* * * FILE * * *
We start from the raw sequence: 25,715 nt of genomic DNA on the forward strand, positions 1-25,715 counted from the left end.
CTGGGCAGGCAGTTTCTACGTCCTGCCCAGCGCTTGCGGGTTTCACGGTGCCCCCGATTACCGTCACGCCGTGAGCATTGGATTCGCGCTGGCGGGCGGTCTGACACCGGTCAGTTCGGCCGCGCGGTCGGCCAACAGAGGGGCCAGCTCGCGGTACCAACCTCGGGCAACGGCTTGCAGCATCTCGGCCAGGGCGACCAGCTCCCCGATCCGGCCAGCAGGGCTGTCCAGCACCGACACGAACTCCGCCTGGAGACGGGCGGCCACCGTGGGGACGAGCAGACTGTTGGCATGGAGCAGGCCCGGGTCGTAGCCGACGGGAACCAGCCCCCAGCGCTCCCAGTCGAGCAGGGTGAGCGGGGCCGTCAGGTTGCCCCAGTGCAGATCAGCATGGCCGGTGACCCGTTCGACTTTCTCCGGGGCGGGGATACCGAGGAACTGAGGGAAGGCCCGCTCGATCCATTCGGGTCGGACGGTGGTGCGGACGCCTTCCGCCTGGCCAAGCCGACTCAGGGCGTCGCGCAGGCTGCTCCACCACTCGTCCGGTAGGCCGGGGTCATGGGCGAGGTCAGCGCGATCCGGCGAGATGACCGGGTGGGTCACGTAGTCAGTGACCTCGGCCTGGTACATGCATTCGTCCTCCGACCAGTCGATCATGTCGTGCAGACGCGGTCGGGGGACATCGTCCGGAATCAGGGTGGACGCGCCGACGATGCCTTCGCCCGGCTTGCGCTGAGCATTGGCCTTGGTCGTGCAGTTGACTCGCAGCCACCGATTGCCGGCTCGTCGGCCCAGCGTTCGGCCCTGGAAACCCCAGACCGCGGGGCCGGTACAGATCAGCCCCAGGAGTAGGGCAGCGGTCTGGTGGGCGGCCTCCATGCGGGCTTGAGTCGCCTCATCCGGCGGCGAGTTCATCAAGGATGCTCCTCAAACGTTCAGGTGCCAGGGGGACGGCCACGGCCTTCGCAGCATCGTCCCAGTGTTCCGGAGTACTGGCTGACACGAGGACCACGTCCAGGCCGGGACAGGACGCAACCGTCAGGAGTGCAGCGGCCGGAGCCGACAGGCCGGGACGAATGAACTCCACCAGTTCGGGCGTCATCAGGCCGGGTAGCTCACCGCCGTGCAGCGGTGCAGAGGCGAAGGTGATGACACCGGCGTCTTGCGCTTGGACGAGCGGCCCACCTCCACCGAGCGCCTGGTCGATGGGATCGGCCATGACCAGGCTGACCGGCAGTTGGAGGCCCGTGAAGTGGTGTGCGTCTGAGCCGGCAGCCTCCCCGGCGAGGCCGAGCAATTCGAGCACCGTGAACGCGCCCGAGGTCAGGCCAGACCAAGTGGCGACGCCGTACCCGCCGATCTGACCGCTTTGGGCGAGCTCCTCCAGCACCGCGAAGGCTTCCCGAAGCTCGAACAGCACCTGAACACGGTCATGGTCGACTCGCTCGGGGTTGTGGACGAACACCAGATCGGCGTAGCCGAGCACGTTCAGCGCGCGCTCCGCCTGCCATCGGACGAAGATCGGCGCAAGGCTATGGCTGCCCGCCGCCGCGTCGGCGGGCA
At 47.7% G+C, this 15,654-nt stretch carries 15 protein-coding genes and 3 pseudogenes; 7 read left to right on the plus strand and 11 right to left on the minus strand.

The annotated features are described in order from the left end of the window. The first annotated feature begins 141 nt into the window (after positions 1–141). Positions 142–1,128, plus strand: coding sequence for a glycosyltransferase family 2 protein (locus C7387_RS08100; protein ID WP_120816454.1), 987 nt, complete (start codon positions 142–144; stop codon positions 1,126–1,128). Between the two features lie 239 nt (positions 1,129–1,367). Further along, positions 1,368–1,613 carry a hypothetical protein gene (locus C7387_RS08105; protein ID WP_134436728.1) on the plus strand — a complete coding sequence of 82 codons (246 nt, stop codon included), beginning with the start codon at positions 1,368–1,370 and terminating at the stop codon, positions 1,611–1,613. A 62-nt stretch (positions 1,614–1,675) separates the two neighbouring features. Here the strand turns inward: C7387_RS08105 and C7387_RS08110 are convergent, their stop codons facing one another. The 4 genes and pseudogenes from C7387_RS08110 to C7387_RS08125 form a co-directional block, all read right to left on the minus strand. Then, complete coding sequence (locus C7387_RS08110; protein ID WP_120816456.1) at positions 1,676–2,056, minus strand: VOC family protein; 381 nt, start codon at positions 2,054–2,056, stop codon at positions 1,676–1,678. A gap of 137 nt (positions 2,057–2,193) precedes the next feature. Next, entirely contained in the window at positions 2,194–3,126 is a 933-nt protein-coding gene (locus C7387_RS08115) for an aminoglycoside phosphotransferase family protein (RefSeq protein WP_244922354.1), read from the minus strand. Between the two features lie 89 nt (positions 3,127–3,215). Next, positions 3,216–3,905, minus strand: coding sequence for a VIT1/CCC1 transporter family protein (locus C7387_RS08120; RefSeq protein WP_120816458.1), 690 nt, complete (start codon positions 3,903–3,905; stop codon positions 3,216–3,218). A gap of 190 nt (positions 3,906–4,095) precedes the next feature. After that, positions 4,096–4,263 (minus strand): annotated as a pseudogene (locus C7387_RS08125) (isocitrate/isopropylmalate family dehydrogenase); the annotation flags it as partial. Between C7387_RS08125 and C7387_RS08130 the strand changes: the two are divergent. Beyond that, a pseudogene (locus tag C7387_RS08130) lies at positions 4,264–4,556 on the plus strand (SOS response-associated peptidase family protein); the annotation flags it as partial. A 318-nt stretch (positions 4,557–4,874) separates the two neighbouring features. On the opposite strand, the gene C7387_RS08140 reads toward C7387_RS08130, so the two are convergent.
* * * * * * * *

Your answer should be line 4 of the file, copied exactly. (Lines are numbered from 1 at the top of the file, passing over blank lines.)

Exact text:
The annotated features are described in order from the left end of the window. The first annotated feature begins 141 nt into the window (after positions 1–141). Positions 142–1,128, plus strand: coding sequence for a glycosyltransferase family 2 protein (locus C7387_RS08100; protein ID WP_120816454.1), 987 nt, complete (start codon positions 142–144; stop codon positions 1,126–1,128). Between the two features lie 239 nt (positions 1,129–1,367). Further along, positions 1,368–1,613 carry a hypothetical protein gene (locus C7387_RS08105; protein ID WP_134436728.1) on the plus strand — a complete coding sequence of 82 codons (246 nt, stop codon included), beginning with the start codon at positions 1,368–1,370 and terminating at the stop codon, positions 1,611–1,613. A 62-nt stretch (positions 1,614–1,675) separates the two neighbouring features. Here the strand turns inward: C7387_RS08105 and C7387_RS08110 are convergent, their stop codons facing one another. The 4 genes and pseudogenes from C7387_RS08110 to C7387_RS08125 form a co-directional block, all read right to left on the minus strand. Then, complete coding sequence (locus C7387_RS08110; protein ID WP_120816456.1) at positions 1,676–2,056, minus strand: VOC family protein; 381 nt, start codon at positions 2,054–2,056, stop codon at positions 1,676–1,678. A gap of 137 nt (positions 2,057–2,193) precedes the next feature. Next, entirely contained in the window at positions 2,194–3,126 is a 933-nt protein-coding gene (locus C7387_RS08115) for an aminoglycoside phosphotransferase family protein (RefSeq protein WP_244922354.1), read from the minus strand. Between the two features lie 89 nt (positions 3,127–3,215). Next, positions 3,216–3,905, minus strand: coding sequence for a VIT1/CCC1 transporter family protein (locus C7387_RS08120; RefSeq protein WP_120816458.1), 690 nt, complete (start codon positions 3,903–3,905; stop codon positions 3,216–3,218). A gap of 190 nt (positions 3,906–4,095) precedes the next feature. After that, positions 4,096–4,263 (minus strand): annotated as a pseudogene (locus C7387_RS08125) (isocitrate/isopropylmalate family dehydrogenase); the annotation flags it as partial. Between C7387_RS08125 and C7387_RS08130 the strand changes: the two are divergent. Beyond that, a pseudogene (locus tag C7387_RS08130) lies at positions 4,264–4,556 on the plus strand (SOS response-associated peptidase family protein); the annotation flags it as partial. A 318-nt stretch (positions 4,557–4,874) separates the two neighbouring features. On the opposite strand, the gene C7387_RS08140 reads toward C7387_RS08130, so the two are convergent.